Retired police inspector jailed for murdering wife in Aberdeen
A former police inspector has been jailed for at least 15 years after being found guilty of murdering his wife in Aberdeen.
Keith Farquharson, 60, claimed his 56-year-old wife Alice died by accident, following a struggle in bed in August last year.
The former traffic officer - who retired from the police in 2010 - claimed he had put his hand over her mouth to stop her screaming.
A jury found him guilty of murder.
Sentencing Farquharson at the High Court in Glasgow, Lady Stacey told him: "You deprived your wife of what would have been many more years of her life.
"You had been a police officer for many years. It is distressing a man who held such a position should behave like this and commit such a serious crime.
"What you did has destroyed your family and taken away the trust children should have in their father."
Farquharson had admitted having affairs with three women, and said his wife of 33 years - a pupil support assistant at Hazlehead Primary School - did not trust him.
After her death he initially claimed he heard a noise while in the shower that morning, then found his wife lying in the room.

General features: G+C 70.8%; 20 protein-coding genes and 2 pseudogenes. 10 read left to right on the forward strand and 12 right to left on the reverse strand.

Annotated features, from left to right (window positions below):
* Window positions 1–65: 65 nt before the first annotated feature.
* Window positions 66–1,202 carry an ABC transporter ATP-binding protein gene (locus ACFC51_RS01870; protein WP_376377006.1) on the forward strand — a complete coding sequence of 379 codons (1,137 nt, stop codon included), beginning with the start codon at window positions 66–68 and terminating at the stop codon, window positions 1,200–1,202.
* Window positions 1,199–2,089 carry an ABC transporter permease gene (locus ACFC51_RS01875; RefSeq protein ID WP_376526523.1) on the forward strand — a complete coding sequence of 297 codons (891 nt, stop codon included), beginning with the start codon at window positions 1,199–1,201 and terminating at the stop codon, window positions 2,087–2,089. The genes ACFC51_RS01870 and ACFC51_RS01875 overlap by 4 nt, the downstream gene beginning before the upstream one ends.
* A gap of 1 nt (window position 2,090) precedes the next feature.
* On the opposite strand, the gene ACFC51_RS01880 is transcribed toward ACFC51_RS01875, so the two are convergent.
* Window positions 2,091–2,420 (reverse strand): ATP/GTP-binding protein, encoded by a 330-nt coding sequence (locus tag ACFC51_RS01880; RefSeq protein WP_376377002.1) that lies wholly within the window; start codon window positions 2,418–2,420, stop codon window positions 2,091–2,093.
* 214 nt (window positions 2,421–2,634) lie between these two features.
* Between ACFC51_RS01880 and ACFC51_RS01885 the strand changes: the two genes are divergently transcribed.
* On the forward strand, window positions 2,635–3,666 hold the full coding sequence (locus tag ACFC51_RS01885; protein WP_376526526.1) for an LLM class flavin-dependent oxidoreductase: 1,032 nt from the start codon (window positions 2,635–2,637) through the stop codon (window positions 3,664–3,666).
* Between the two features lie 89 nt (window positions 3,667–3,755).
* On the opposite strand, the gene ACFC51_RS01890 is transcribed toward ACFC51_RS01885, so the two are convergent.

However he later admitted the claim was not true.
Farquharson told the trial that he had continued with the lie because he was "in a state of shock".
He said: "I felt guilty and did not want my family to know."
Detectives initially treated Alice's death as "non-suspicious", but one officer pushed for further inquiries.
The findings of a post-mortem examination eventually led to the death being treated as murder.
Farquharson's defence QC Ian Duguid said victim impact statements from the couple's children were "moving".
He said: "These are a clear indication of how Mrs Farquharson was the centre of her children's lives. They state the family unit has been shattered by these events.
"I do not think there is a better description. These are the consequences of the terrible events that morning.
"It is an unbelievable end to a relationship of 33 years."
In a statement following the verdict, Alice's family said: "She was an incredibly kind and caring person, with a great love for life and the people in it.
"She was always thinking of others and put everyone else before herself.
"Our family will never be the same again and we cannot begin to describe the devastating impact this tragedy has had on us."
In 1998, Farquharson had been fined £500 for breach of the peace after admitting sending an obscene poem to a young female constable.
He was demoted from inspector to constable after the case.